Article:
Wrong Way

In case the reader missed it, Proverbs 16:25 repeats the wisdom of 14:12: “There is a way that seems right to a man, but its end is the way to death.”

Every pedestrian and motorist knows the sunken feeling of realizing that he is going the wrong way. It is sporting to watch the freshmen on their first day of college as they stumble around campus, obviously unsure of just where Old Main is located. Many accidents result from drivers ignoring “One Way” signs in a rush to get somewhere quicker. If not for dashboard compasses and optional GPS receivers, millions more would find themselves going nowhere fast.

Some have even achieved dubious fame for going the wrong way. In the 1929 Rose Bowl, Cal center Roy Riegels picked up a fumble and lumbered 65 yards toward an undefended end zone – his own, as it turned out. His quarterback and the entire Georgia Tech defense eventually tackled him at the three-yard-line, but the damage was done – the legend of “Wrong Way” Riegels was cemented in history.

When we are a little spiritually disoriented, we are prone to get turned around the wrong way. Because our destination – Heaven – is so apparently distant, we run the risk of losing sight of it and slipping off course. At times, we are enticed by the visions of loveliness to the left and right, while at others, we are guilty of looking back with longing at the sinful lifestyle we left behind (see Luke 9:57-62). We veer off course, often without realizing it, and end up doubling back away from glory. We still think that we are lumbering toward the end zone, but it’s the wrong way.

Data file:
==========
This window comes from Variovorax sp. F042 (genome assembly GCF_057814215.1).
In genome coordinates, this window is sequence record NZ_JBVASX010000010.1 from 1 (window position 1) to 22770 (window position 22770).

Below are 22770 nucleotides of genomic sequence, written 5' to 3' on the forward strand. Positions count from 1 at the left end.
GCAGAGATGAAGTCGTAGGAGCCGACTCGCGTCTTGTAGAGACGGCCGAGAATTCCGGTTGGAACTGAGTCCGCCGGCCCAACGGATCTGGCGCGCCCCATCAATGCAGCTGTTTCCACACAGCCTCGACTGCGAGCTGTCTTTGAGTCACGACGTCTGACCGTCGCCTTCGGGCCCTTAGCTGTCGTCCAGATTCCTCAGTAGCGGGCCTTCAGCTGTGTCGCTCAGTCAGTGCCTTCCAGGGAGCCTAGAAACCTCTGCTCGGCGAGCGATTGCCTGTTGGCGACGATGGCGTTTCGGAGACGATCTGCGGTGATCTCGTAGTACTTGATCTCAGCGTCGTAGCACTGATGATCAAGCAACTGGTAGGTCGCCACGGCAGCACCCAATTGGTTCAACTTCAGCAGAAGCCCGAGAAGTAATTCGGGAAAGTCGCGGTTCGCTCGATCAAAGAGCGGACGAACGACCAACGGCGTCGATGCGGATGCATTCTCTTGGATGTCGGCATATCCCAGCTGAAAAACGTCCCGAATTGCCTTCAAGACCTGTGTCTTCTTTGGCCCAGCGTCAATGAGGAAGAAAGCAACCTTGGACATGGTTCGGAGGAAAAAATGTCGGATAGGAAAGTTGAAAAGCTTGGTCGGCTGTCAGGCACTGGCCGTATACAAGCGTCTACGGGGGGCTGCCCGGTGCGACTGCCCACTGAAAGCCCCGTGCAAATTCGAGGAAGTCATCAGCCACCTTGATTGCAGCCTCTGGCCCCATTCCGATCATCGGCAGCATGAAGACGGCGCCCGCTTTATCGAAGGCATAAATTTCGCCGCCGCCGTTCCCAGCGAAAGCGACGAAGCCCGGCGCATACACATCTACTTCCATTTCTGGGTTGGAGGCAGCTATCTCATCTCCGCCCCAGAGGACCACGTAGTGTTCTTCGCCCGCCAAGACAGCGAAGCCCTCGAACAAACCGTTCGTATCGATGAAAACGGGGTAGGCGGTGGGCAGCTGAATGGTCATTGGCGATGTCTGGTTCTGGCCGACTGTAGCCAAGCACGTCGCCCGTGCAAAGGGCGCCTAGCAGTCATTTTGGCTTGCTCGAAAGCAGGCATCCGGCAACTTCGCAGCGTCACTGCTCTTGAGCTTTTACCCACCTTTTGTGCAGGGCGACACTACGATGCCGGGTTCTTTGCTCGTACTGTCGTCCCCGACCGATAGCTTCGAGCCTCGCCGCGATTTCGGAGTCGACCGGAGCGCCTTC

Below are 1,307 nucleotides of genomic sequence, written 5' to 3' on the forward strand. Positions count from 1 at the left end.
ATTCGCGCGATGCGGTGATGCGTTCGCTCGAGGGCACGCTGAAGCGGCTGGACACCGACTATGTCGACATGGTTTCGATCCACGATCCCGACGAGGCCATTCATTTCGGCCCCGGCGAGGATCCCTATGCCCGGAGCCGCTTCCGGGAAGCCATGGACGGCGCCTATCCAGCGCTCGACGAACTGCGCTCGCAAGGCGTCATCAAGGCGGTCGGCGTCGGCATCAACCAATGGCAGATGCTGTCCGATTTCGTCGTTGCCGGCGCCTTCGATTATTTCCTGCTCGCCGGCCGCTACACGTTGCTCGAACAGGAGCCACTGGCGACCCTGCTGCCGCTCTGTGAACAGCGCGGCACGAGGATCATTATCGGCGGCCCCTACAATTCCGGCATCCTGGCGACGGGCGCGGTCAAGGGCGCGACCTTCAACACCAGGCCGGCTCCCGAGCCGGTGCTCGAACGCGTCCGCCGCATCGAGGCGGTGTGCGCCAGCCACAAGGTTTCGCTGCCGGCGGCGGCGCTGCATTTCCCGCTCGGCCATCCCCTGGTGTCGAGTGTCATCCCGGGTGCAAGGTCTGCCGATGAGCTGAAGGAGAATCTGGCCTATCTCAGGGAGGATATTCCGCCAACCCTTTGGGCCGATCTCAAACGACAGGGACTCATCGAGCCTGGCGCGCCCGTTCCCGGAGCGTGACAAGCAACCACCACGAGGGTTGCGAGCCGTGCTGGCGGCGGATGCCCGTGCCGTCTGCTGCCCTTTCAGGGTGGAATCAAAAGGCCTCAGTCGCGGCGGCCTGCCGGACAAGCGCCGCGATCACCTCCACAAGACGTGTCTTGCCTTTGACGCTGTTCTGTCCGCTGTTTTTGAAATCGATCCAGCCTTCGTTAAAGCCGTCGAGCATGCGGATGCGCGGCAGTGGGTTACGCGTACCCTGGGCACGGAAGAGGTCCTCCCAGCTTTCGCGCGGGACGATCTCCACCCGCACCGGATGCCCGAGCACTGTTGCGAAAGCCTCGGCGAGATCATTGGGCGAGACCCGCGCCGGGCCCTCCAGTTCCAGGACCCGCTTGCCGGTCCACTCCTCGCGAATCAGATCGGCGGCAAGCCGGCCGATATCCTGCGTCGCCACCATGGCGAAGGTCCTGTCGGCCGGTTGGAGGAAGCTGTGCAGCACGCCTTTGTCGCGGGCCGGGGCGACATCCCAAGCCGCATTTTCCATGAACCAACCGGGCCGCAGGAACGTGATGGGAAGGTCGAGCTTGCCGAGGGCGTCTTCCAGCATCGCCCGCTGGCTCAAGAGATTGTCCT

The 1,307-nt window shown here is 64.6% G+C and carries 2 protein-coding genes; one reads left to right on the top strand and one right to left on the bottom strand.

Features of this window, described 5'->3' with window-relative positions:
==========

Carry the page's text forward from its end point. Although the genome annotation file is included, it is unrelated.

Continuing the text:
Jesus said that he was not only the way, but also the truth and the life (John 14:1-6). Any path that he would not tread is bound to be the wrong one for us, for, “whoever says he abides in him ought to walk in the same way in which he walked” (First John 2:6).

It is our Lord who warned, “Enter by the narrow gate. For the gate is wide and the way is easy that leads to destruction, and those who enter by it are many. For the gate is narrow and the way is hard that leads to life, and those who find it are few” (Matthew 7:13-14).

It is human nature to seek out the path of least resistance – to choose the open lane or the shortest line at the check-out, yet when it matters most, we have to be willing to take the route less traveled. We have to be among the few who will take the risk, make the sacrifice and invest the time, emotion and energy in a journey that might not pay immediate dividends, but which promises eternal reward (see Second Corinthians 4:16-5:7).

Even when you feel you are nearing the goal line, listen to your quarterback – the captain of your salvation – and be willing to turn around if he shows you that you have unwittingly been heading the wrong way.